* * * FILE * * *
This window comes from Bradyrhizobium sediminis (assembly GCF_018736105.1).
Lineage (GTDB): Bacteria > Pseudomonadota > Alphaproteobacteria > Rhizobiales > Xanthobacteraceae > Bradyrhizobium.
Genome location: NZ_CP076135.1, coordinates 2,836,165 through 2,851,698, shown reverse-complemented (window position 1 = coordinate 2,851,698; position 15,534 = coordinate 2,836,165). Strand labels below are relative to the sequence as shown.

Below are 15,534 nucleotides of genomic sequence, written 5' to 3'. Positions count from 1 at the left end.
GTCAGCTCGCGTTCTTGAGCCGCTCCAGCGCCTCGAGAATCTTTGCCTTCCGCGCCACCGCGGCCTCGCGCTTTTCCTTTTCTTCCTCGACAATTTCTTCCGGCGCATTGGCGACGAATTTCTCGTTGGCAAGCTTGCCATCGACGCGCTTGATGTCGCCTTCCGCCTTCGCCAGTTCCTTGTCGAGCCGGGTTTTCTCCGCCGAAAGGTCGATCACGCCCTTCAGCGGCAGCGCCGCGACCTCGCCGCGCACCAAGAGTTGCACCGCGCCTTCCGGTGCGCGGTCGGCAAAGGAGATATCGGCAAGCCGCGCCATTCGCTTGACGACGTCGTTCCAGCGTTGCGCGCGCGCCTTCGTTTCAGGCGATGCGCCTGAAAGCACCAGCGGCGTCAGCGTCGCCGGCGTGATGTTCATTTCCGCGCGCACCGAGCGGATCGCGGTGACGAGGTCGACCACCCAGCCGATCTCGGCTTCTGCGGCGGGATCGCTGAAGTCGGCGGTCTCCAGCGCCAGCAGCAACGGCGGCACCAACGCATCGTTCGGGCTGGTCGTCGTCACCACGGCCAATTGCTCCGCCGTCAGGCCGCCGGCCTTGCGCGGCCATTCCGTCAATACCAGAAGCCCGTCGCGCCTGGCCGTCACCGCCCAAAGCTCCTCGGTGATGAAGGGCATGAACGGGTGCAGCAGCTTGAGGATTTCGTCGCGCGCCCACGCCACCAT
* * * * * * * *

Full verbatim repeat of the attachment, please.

This window comes from Bradyrhizobium sediminis (assembly GCF_018736105.1).
Lineage (GTDB): Bacteria > Pseudomonadota > Alphaproteobacteria > Rhizobiales > Xanthobacteraceae > Bradyrhizobium.
Genome location: NZ_CP076135.1, coordinates 2,836,165 through 2,851,698, shown reverse-complemented (window position 1 = coordinate 2,851,698; position 15,534 = coordinate 2,836,165). Strand labels below are relative to the sequence as shown.

Below are 15,534 nucleotides of genomic sequence, written 5' to 3'. Positions count from 1 at the left end.
GTCAGCTCGCGTTCTTGAGCCGCTCCAGCGCCTCGAGAATCTTTGCCTTCCGCGCCACCGCGGCCTCGCGCTTTTCCTTTTCTTCCTCGACAATTTCTTCCGGCGCATTGGCGACGAATTTCTCGTTGGCAAGCTTGCCATCGACGCGCTTGATGTCGCCTTCCGCCTTCGCCAGTTCCTTGTCGAGCCGGGTTTTCTCCGCCGAAAGGTCGATCACGCCCTTCAGCGGCAGCGCCGCGACCTCGCCGCGCACCAAGAGTTGCACCGCGCCTTCCGGTGCGCGGTCGGCAAAGGAGATATCGGCAAGCCGCGCCATTCGCTTGACGACGTCGTTCCAGCGTTGCGCGCGCGCCTTCGTTTCAGGCGATGCGCCTGAAAGCACCAGCGGCGTCAGCGTCGCCGGCGTGATGTTCATTTCCGCGCGCACCGAGCGGATCGCGGTGACGAGGTCGACCACCCAGCCGATCTCGGCTTCTGCGGCGGGATCGCTGAAGTCGGCGGTCTCCAGCGCCAGCAGCAACGGCGGCACCAACGCATCGTTCGGGCTGGTCGTCGTCACCACGGCCAATTGCTCCGCCGTCAGGCCGCCGGCCTTGCGCGGCCATTCCGTCAATACCAGAAGCCCGTCGCGCCTGGCCGTCACCGCCCAAAGCTCCTCGGTGATGAAGGGCATGAACGGGTGCAGCAGCTTGAGGATTTCGTCGCGCGCCCACGCCACCAT